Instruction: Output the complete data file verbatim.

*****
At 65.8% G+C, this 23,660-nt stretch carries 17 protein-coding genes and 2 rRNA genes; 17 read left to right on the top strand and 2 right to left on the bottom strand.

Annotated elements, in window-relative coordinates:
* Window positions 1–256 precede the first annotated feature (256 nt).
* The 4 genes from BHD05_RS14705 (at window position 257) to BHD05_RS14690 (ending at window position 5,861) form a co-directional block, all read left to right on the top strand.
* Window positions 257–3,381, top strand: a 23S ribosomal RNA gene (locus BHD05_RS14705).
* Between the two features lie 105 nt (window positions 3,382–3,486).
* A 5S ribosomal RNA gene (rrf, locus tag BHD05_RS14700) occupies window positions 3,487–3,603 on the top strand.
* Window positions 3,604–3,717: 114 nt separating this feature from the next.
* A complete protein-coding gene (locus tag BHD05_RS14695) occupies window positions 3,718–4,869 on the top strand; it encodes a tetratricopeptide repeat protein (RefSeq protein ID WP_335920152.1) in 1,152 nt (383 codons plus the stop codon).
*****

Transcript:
At 65.8% G+C, this 23,660-nt stretch carries 17 protein-coding genes and 2 rRNA genes; 17 read left to right on the top strand and 2 right to left on the bottom strand.

Annotated elements, in window-relative coordinates:
* Window positions 1–256 precede the first annotated feature (256 nt).
* The 4 genes from BHD05_RS14705 (at window position 257) to BHD05_RS14690 (ending at window position 5,861) form a co-directional block, all read left to right on the top strand.
* Window positions 257–3,381, top strand: a 23S ribosomal RNA gene (locus BHD05_RS14705).
* Between the two features lie 105 nt (window positions 3,382–3,486).
* A 5S ribosomal RNA gene (rrf, locus tag BHD05_RS14700) occupies window positions 3,487–3,603 on the top strand.
* Window positions 3,604–3,717: 114 nt separating this feature from the next.
* A complete protein-coding gene (locus tag BHD05_RS14695) occupies window positions 3,718–4,869 on the top strand; it encodes a tetratricopeptide repeat protein (RefSeq protein ID WP_335920152.1) in 1,152 nt (383 codons plus the stop codon).